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Author Topic: The "Clarity of Resolution"  (Read 14375 times)

Howard Smith

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The "Clarity of Resolution"
« Reply #20 on: April 14, 2004, 09:30:27 am »

Justin, let me add that 35mm lens makers when they put DoF scales on their lenses are usually assuming a 35mm negative will be enlarged about 5X, or a 5x7 print.  An acceptable CoC on that print is assumed to be about 1/100th to 1/200th of an inch in diameter.

An 18x24 print from your F717 is more like a 20X enlargement.  That will require a CoC on the sensor 1/4 the size to get the same 1/100 CoC on the print.  This doesn't take into account changes in viewing distance ssumed for a 5x7 and an 18x24.

George Barr

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The "Clarity of Resolution"
« Reply #21 on: April 16, 2004, 09:28:18 pm »

I used to have an Olympus 2100 - that 38-280 sure brought things in close. For depth of field, you can't do better than a smaller sensor camera stopped down to f8, camera mounted on a tripod. Even then, at 380 mm. the depth of field isn't that huge. There are new replacements for the 2100 - eg. Olympus 750, the new Canon IS and Minolta Z2. I have to say that with long lenses (35 mm. equiv. of 3800) the image stabilization (which was canon's and olympus just bought their lens for the 2100) makes sense therfore suggesting the Canon IS would be your best bet. If you want really top quality prints and don't need to be at 380 mm., consider stitching.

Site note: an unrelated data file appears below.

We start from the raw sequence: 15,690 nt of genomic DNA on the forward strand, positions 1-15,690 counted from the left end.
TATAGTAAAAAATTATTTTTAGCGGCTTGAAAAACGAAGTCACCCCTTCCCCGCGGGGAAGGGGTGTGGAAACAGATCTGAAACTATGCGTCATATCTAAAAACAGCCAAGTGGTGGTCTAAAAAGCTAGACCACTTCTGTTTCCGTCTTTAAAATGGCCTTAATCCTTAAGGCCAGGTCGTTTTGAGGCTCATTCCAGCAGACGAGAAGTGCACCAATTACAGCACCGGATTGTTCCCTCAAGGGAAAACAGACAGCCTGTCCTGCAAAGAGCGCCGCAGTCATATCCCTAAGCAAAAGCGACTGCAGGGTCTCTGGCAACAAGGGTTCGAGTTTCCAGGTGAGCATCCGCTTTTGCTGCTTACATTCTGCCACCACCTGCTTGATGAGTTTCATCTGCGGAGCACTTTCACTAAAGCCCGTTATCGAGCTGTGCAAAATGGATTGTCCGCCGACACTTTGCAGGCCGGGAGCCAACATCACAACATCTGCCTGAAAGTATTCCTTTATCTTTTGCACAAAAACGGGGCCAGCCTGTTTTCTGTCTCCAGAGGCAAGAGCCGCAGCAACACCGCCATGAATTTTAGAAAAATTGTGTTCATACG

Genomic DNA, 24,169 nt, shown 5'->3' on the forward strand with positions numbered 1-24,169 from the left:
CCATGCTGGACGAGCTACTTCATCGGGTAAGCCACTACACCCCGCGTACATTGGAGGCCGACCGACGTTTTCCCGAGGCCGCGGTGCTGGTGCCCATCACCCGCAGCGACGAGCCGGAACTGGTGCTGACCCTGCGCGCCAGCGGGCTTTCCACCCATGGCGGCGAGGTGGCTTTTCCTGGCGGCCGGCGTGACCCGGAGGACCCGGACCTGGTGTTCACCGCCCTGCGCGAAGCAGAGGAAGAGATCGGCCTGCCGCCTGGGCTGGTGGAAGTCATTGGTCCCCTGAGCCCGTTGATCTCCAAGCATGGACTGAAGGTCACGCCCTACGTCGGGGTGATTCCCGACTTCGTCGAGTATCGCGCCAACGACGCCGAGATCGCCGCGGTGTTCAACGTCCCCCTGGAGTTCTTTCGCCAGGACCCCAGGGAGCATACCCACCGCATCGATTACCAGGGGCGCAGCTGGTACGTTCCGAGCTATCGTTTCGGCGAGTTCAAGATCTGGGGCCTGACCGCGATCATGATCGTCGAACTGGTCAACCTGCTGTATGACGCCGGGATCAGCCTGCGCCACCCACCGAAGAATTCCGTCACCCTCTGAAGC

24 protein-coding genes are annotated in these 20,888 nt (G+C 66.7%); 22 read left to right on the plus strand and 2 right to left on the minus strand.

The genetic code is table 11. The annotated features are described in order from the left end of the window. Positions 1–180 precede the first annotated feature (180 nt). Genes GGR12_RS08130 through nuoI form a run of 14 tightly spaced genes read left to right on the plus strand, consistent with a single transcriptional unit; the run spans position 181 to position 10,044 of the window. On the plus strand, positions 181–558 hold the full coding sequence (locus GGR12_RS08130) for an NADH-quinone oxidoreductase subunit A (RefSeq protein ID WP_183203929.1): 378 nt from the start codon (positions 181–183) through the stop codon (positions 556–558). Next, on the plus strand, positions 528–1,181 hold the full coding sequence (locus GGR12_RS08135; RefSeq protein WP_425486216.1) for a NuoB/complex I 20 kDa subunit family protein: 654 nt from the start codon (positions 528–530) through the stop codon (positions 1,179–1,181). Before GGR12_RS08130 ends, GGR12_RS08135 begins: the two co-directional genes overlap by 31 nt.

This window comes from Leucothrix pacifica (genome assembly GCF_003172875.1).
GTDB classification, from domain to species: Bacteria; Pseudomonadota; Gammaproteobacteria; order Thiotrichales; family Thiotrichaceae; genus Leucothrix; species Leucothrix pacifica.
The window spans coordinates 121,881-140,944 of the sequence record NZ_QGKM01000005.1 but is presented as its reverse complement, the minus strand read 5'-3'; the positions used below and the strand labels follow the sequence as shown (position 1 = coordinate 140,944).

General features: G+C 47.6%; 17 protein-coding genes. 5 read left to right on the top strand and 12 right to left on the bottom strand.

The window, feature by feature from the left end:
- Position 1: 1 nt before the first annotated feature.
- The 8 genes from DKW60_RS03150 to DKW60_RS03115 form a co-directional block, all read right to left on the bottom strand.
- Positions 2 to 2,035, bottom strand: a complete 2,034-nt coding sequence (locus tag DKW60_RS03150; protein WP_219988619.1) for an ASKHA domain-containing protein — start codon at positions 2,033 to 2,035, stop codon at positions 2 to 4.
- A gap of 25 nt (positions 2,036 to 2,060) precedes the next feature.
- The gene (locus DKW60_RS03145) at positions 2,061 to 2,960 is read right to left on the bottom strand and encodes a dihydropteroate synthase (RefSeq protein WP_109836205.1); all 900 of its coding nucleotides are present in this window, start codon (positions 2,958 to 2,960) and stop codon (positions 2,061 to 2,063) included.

B McCarthy

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The "Clarity of Resolution"
« Reply #22 on: May 13, 2004, 03:13:32 pm »

[font color=\'#000000\']I have the sony f828 and have been amazed at the digital zoom.  Higher ISO's leave noise, but at 200, I've had almost none.  Will be moose hunting with the camera next week and will have a better idea of how it performs on the run.[/font]
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